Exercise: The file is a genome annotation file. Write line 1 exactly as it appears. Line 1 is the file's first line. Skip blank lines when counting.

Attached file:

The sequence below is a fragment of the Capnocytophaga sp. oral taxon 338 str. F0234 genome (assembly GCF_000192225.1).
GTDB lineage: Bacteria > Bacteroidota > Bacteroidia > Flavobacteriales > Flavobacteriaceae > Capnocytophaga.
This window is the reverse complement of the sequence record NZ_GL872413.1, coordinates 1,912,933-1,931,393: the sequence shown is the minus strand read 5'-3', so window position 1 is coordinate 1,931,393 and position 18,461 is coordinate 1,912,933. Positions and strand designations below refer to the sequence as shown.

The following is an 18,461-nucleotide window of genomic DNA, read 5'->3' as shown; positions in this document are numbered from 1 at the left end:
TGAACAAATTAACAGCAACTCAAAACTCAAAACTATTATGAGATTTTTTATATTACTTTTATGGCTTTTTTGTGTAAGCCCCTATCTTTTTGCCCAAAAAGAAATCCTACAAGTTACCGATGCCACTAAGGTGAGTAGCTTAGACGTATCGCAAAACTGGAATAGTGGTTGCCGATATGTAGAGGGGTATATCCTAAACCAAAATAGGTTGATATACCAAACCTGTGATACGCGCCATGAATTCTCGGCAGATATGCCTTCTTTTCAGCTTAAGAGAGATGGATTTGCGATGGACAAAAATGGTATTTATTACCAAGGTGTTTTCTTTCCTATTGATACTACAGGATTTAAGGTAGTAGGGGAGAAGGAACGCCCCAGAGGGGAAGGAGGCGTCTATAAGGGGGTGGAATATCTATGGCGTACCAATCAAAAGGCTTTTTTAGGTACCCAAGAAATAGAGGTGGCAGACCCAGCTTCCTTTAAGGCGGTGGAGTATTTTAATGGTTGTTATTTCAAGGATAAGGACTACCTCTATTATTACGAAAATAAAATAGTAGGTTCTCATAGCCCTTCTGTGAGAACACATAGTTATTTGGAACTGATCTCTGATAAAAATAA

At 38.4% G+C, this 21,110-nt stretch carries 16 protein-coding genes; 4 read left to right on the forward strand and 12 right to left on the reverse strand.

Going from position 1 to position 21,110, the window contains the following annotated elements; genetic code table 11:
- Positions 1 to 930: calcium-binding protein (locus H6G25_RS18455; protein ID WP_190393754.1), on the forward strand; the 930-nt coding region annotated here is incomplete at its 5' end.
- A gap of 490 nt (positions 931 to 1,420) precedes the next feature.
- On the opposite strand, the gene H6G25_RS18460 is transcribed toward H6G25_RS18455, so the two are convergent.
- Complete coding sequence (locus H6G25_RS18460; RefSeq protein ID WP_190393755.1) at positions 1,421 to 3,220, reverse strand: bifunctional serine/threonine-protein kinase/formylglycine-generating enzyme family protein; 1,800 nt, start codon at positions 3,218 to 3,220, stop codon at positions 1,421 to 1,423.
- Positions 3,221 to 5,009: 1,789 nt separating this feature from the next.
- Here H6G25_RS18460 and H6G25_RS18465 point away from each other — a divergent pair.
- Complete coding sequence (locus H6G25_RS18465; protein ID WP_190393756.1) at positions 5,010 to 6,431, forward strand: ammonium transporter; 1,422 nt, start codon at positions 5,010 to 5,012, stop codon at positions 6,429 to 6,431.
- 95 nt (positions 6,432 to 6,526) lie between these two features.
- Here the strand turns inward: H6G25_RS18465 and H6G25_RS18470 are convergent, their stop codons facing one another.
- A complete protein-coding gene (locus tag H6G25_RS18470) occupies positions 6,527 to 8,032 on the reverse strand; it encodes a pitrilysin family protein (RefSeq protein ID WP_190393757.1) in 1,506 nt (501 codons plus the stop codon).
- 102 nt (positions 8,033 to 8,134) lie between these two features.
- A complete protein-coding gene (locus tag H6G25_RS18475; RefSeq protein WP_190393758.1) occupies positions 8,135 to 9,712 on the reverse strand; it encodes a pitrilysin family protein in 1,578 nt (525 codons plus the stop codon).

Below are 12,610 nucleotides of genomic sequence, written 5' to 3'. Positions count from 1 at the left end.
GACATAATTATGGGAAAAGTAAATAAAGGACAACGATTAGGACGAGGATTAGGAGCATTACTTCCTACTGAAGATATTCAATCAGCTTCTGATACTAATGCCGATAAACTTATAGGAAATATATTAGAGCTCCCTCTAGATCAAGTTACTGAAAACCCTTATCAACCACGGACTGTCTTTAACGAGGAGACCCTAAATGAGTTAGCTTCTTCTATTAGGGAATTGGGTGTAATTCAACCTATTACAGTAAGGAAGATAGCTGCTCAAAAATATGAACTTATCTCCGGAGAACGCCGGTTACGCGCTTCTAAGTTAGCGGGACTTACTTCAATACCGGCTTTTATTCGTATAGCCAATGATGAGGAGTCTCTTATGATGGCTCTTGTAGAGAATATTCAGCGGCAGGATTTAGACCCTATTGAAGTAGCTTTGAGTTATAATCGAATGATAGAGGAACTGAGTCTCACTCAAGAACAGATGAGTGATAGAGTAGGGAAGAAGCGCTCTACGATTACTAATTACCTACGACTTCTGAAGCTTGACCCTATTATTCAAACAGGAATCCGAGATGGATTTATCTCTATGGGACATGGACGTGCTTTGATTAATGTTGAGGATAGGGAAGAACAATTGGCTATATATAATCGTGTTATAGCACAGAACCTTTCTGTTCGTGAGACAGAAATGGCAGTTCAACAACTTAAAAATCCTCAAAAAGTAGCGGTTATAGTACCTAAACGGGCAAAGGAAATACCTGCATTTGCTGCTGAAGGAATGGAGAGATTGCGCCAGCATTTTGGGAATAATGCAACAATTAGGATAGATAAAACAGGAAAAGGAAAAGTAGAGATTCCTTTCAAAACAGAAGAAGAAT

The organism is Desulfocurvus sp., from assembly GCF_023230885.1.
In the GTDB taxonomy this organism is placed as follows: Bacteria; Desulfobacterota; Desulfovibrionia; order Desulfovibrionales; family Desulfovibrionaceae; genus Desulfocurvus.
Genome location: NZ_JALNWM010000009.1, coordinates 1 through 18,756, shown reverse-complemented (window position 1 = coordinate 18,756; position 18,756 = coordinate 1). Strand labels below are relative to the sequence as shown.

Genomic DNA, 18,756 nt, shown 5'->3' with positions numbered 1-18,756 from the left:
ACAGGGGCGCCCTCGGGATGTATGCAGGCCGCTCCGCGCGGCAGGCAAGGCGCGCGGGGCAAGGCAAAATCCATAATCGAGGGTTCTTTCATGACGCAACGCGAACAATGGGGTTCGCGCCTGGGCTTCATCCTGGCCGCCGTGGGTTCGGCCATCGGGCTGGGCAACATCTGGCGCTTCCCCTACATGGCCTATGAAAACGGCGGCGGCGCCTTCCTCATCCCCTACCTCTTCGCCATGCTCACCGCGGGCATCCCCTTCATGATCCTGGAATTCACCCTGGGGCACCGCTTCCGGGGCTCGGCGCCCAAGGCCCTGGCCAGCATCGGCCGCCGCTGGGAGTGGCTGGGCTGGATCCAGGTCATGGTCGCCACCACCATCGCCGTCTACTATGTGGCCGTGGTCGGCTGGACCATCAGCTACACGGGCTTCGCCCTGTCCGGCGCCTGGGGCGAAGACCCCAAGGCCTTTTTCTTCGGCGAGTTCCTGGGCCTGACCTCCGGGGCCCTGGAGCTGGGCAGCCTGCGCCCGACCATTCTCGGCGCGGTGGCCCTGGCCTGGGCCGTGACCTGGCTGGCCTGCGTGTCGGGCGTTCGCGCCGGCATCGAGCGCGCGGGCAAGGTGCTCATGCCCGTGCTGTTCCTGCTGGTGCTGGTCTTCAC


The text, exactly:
The sequence below is a fragment of the Capnocytophaga sp. oral taxon 338 str. F0234 genome (assembly GCF_000192225.1).